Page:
- That said, it looks like those RBI fires might be cooling, at least a bit: Since 1998, only two NL MVPs have led their league in runs driven in (Ryan Howard, 2006; Giancarlo Stanton, 2017), while four trophies have gone to the RBI leader in the American League (Alex Rodriguez, 2007; Miguel Cabrera, 2012; Mike Trout, 2014; Josh Donaldson, 2015). Out of a total of 38 awards given to position players since 1998, eight have failed to place among the league leaders in RBI: Ivan Rodriguez (1999), Ichiro Suzuki (2001), Jimmy Rollins (2007), Dustin Pedroia (2008), Joe Mauer (2009), Josh Hamilton (2010), and Andrew McCutchen (2013) and Mike Trout (2016).
- Latter-day MVP voters are somewhat indifferent to defense. While the writers fall for the rakish, hollow charm of the RBI, dependable, drama-free defense often goes ignored.
- Designated hitters, as David Ortiz and Edgar Martinez can affirm, have no shot at claiming an award. MVP voters obviously think there’s such a thing as being too specialized.
- MVP voters are suckers for a narrative. Narrative includes things like “leadership,” “intangibles,” “clutch performance,” “playing the right way,” and “showing a team how to win” (see Stargell, Willie and the 1979 NL vote).
- National League voters hate pitchers (unless that pitcher is Clayton Kershaw). American League voters had a bizarre fascination with relief pitchers for about a decade (those hazy, crazy ’80s).
- MVP voters used to love catchers and pitchers. Now they love corner outfielders and first basemen. They hate second basemen like an underemployed son-in-law (only 10 MVP selections out of the 174 awarded since 1931). They should really love catchers a lot more than they do.
- MVP voters don’t love the Triple Crown as much as one would expect. There have been 15 Triple Crowns since 1900 — with the MVP award in existence for 12 of them. Those 12 seasons produced seven MVPs, meaning Triple Crown titlists have been named MVP only 58% of the time.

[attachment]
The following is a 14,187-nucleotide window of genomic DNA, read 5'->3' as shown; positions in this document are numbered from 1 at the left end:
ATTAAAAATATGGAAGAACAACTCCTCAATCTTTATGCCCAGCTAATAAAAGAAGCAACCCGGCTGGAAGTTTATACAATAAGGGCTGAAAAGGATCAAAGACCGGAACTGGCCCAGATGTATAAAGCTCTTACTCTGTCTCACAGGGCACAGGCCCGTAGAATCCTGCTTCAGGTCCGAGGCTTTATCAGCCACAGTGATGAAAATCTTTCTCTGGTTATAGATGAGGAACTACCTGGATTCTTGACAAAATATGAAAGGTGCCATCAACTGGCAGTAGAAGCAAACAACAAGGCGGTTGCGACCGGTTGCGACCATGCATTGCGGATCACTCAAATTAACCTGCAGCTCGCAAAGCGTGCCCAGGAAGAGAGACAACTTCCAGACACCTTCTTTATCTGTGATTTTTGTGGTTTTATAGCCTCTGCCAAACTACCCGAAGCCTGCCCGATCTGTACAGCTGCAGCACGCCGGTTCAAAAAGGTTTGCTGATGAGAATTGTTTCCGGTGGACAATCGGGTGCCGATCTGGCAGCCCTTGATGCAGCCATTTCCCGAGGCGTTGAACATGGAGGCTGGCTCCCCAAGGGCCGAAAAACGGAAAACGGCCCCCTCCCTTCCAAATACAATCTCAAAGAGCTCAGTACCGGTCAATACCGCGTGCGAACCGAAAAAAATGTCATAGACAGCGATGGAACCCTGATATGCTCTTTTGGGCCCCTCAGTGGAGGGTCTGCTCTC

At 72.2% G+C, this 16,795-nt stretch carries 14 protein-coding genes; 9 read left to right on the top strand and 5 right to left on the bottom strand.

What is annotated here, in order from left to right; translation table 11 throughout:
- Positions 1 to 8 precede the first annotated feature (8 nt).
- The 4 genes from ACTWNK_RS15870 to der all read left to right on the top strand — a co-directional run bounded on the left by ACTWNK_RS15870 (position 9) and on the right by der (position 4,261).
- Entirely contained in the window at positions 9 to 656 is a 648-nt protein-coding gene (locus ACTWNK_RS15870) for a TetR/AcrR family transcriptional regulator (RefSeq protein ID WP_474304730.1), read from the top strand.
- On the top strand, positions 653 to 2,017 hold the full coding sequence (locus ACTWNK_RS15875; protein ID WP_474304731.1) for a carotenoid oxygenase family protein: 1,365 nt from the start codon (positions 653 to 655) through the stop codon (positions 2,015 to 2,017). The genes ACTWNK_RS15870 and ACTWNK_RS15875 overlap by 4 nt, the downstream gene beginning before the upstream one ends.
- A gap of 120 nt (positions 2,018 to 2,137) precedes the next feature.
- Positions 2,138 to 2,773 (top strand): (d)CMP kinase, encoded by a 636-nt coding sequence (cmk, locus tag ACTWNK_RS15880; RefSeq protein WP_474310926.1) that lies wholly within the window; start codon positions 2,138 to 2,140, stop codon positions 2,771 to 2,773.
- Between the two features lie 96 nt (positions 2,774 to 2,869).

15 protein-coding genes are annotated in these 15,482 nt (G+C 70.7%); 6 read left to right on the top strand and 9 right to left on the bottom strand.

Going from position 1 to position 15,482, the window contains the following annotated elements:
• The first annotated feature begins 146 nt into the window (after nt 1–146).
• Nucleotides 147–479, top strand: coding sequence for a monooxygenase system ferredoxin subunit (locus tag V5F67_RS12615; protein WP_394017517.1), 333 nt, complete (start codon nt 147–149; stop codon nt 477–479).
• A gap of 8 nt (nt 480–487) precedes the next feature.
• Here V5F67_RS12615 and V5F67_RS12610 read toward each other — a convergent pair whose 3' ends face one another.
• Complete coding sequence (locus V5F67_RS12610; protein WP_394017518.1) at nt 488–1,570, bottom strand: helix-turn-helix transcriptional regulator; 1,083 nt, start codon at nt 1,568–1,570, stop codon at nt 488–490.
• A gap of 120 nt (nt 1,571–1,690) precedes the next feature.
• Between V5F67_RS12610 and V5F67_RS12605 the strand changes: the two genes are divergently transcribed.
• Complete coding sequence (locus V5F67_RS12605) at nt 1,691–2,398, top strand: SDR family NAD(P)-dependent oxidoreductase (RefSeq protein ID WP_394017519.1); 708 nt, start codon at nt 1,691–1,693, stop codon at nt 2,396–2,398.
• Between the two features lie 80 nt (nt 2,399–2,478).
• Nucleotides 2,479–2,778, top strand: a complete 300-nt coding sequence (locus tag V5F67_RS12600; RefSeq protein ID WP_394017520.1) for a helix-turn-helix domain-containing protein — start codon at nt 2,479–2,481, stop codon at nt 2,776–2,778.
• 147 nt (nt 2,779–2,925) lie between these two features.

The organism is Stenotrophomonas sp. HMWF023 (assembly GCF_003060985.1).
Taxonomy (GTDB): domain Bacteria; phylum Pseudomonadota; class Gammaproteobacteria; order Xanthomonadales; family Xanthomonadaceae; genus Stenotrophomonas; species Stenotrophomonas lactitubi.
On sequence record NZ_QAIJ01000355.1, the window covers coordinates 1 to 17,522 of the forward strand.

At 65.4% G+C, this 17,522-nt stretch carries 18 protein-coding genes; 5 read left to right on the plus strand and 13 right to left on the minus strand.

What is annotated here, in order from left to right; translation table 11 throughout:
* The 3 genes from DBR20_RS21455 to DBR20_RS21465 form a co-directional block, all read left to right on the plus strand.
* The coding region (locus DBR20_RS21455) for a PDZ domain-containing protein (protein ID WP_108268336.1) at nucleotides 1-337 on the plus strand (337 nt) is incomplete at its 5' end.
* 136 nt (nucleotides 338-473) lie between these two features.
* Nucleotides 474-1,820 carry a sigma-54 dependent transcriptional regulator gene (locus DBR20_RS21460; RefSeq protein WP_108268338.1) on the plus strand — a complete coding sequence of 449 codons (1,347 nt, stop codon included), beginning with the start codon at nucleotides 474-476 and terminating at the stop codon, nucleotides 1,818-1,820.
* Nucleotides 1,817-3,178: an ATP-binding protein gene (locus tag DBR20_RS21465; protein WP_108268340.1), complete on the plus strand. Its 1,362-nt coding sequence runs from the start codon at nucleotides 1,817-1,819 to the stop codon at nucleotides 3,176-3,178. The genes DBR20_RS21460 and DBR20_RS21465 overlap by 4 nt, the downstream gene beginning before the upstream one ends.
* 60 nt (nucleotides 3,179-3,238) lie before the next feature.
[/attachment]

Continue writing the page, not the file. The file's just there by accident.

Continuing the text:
- We’ve learned that it’s really hard to define “value,” which is problematic because the award was created to recognize the most valuable player in each league. Many voters employ Justice Stewart’s “I know it when I see it” criteria. Using this criteria has led to some highly dubious MVP choices over the years.
- It should also be said that, on the whole, the voters get it right (or at least “right-ish”) more often than not. Historically, MVP voters have proven an obstinate lot, overvaluing RBI and rewarding borderline candidates based on team record. And yet, none of the awards doled out in recent years have been worthy of a general recall. In fact, there really hasn’t been an unmitigated disaster of a vote since the Juan Gonzalez debacle of 1998.
There. That was pretty cut-and-dry, no? Everything you could possibly want to know about MVP voting; everything you could possibly need to predict this year’s vote (Disclaimer: Past results are not an indicator of future success).
So, back to the question at hand.
Who ya got?
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*Statistics through July 12, 2018
- Ernie Banks (1958–59), Andre Dawson (1987), Cal Ripken (1991), Alex Rodriguez (2003), and Mike Trout (2016) are on this illustrious list.